Catholic: So you believe justice exists?

    Atheist: It’s just something we know.

    Catholic: What about infinity? Is it true, are numbers really infinite?

    Atheist: You’re just dumb, _________________ fill in ad hominem.

    I won’t lie to you, I understand why Sir Isaac Newton said atheism was odious. It’s bereft of any deep thought.

    I leave you with this:

    http://www.acceptingabundance.com/nobody-made-it-can-you-tell-what-is-created-and-what-is-not/

    Have a good day!

  • Folkpunch

    I have no idea what kind of “atheists” you’ve been talking to but none of them that I know talk the way you outline.

    If I am unwilling to debate it is because, like I said, I will not engage with somebody employing a double standard. You clearly say that it’s not right for an atheist scientist to not be searching for truth. I agree. Everybody should be unprejudiced when looking for the truth. But you seem to be unable to admit that it is also not right for a Catholic scientist to “not be searching for truth.” In fact you boldly claim that Catholics are incapable of not looking for truth! Really? History is filled with Catholics who hide the truth or just plain lie. You know this as well as I do. The recent pedophile scandals are the most obvious contemporary example. Are they not Catholic? Yes they are! Have they not been hiding the truth? Yes they have.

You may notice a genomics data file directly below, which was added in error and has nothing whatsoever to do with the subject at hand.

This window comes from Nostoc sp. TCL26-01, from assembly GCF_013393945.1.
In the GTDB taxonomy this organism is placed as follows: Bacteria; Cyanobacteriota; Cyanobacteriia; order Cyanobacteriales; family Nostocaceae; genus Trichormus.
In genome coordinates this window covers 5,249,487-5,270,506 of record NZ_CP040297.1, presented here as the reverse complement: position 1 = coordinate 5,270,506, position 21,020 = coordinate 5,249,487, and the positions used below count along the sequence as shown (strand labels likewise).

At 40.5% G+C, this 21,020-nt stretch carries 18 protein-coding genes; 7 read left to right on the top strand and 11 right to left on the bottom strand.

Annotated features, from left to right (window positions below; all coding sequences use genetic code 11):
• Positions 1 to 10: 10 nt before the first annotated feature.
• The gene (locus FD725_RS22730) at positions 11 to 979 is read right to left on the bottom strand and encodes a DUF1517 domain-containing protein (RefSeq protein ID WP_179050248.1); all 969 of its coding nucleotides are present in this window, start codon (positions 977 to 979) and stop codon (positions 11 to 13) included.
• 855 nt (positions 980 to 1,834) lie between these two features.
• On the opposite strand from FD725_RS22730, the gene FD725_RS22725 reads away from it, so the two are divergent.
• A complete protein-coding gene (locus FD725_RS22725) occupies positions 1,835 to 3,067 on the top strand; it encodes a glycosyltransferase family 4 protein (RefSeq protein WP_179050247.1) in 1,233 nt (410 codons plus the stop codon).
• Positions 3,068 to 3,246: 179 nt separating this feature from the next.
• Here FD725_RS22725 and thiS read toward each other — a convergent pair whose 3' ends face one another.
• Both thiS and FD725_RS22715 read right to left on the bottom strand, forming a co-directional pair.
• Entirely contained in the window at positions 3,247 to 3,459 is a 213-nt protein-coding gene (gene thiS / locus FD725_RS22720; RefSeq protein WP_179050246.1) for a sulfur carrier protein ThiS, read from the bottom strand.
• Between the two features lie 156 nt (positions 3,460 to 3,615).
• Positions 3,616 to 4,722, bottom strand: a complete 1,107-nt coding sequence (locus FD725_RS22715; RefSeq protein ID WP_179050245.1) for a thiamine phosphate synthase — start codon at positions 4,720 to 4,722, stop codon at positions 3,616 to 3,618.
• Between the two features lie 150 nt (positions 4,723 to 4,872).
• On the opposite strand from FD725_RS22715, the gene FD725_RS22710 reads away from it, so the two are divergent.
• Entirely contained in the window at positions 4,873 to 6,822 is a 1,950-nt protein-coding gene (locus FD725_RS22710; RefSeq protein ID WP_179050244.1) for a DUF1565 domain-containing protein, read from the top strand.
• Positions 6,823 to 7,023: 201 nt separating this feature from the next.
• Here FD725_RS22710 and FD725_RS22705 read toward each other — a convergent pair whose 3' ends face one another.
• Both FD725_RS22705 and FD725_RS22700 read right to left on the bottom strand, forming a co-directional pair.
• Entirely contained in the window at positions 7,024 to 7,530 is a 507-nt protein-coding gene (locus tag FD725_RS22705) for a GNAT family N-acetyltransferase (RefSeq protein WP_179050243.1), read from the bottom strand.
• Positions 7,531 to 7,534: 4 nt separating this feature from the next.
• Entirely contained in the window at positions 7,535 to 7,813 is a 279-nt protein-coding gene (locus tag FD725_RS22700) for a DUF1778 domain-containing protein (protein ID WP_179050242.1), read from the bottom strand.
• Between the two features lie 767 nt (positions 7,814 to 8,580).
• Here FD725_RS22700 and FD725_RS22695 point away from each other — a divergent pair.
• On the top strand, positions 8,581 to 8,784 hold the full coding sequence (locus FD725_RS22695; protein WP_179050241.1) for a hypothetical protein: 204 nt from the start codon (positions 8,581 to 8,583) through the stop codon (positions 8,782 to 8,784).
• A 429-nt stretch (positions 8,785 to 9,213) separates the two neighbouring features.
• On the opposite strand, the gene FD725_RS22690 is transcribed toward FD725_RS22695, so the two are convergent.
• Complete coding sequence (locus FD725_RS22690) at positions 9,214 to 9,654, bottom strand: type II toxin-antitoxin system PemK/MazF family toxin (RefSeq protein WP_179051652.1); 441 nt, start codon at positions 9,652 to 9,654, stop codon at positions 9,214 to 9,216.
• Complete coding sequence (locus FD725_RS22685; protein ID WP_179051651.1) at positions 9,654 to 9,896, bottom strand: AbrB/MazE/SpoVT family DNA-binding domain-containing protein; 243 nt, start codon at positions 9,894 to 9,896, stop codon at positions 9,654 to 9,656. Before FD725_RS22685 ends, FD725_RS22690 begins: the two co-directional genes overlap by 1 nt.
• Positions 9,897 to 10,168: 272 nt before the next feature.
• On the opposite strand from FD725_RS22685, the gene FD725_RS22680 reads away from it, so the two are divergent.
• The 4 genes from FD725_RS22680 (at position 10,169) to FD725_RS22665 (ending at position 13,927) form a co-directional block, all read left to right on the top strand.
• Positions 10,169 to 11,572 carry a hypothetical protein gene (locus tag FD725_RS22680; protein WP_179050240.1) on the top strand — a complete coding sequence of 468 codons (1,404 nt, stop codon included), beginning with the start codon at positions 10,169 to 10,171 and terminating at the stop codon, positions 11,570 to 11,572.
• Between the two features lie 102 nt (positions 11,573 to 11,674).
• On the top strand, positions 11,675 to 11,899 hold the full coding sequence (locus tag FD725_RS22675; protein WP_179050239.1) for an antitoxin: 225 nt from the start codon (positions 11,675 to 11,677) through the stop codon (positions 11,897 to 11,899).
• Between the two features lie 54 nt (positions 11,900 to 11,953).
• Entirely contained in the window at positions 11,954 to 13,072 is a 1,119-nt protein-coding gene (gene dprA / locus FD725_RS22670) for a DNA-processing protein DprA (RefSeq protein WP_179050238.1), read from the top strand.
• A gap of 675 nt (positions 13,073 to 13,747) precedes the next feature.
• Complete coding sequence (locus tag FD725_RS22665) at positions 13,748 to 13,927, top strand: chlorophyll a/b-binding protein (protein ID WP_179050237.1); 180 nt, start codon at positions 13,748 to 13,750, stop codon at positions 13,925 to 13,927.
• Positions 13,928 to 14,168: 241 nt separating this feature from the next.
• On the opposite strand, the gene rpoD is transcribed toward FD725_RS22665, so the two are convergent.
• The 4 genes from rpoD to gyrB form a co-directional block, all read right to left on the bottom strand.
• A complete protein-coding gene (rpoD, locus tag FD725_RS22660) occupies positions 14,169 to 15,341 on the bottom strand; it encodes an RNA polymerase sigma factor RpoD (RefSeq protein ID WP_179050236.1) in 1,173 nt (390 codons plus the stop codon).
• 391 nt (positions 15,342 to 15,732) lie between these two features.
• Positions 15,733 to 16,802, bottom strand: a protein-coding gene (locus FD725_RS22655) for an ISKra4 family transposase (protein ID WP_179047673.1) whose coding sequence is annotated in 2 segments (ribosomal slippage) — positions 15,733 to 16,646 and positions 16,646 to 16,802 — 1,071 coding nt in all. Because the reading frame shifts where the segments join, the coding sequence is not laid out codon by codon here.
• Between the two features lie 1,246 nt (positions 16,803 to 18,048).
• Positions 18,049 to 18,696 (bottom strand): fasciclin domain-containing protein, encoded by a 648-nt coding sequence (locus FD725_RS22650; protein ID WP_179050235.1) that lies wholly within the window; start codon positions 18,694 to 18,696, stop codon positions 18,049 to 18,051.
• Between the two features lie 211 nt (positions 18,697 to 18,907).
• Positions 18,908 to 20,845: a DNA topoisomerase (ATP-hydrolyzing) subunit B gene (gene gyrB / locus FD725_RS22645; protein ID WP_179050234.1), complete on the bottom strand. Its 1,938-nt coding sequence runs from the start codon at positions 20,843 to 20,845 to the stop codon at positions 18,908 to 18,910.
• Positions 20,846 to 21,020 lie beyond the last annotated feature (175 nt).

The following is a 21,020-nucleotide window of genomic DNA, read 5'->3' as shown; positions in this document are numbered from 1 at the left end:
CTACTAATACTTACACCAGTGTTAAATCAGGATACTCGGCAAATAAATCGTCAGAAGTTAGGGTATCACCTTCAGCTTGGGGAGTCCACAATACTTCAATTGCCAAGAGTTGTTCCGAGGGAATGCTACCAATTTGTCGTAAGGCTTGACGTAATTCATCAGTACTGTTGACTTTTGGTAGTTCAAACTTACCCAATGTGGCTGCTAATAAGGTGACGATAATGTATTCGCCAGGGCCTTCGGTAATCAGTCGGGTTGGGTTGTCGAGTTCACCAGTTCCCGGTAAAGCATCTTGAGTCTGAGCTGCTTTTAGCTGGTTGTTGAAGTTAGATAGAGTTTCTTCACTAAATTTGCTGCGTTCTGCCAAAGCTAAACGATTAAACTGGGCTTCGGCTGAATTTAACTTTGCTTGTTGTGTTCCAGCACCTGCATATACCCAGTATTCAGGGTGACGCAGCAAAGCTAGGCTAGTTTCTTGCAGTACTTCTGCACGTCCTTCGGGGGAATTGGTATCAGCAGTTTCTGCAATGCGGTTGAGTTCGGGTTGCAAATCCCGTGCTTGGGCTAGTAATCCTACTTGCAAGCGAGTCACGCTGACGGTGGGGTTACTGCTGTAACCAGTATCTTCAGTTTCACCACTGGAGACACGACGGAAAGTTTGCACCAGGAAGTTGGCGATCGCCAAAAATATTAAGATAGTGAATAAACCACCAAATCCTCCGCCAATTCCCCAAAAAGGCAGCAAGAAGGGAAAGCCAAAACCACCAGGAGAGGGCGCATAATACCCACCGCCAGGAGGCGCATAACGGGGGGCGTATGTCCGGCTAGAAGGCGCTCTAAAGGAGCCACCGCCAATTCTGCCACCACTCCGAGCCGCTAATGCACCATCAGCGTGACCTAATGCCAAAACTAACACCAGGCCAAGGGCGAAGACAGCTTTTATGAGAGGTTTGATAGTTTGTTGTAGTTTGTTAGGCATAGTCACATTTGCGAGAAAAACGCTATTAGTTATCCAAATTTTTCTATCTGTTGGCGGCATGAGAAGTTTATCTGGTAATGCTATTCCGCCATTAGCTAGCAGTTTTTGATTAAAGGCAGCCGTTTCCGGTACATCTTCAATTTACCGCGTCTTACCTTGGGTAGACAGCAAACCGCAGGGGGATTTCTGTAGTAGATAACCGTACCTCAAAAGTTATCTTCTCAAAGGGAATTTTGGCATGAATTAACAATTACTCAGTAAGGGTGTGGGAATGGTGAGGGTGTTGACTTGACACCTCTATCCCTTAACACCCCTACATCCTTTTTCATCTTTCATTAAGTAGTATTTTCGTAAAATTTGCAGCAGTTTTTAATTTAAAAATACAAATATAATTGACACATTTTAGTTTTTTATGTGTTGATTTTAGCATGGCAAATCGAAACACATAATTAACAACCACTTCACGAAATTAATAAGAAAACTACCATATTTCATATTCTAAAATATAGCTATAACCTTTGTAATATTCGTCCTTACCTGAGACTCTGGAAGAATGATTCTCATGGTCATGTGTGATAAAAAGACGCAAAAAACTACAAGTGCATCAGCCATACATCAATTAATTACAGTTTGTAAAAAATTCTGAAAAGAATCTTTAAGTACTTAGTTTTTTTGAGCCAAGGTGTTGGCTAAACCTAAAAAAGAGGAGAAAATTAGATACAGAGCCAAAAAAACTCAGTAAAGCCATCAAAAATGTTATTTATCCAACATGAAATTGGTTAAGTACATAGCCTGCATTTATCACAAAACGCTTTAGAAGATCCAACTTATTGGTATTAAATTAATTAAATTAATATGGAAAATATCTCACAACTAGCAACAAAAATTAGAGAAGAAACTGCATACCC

From the outset you claim infallibility. I don’t mean to be insulting but that is a very arrogant position to take. You are immune to fallacy while I am not. I can’t proceed like

  • http://www.acceptingabundance.com/ Stacy Trasancos

    Sigh. You know, when you drop the pedophile bomb, it is like the Godwin fallacy. Argue with an atheist long enough, they’ll resort to it. Always. It is against Catholic doctrine to abuse children. The people who did that rejected the loving teachings of the Church. People — not the Church. You need to remember the difference. A bad physicist doesn’t render all of physics wrong.

    I agree that a scientist should search for truth. Period. We agree, both of us I hope, that pure science is that – pure, an honest assessment of the real, material world.

    With me so far? I don’t for a minute believe that you are anything but “with me” on this point, you seem genuinely interested in truth, as opposed to agenda. I get that.

    I said I’ve seen some atheists with agendas. You said some Catholics might have agendas. Fair enough. If we both agree that seeking truth is the priority (sans agendas), then we’re all good and agreed there. OK?

  • Folkpunch

    Okay, if you can agree that people who are Catholic are capable of having agendas then we can go ahead.

    “1) So for you, evidence = proof? If so, what evidence is required to prove something as true?” Evidence does not equal proof it just increases the likelihood, and all evidence is not equal. For me I would like to get as close as we can to “irrefutable evidence.” For instance, DNA evidence has freed people from Death Row, in spite of the testimony of witnesses, because so far as we know it is irrefutable. I would also like to know how the evidence was gathered.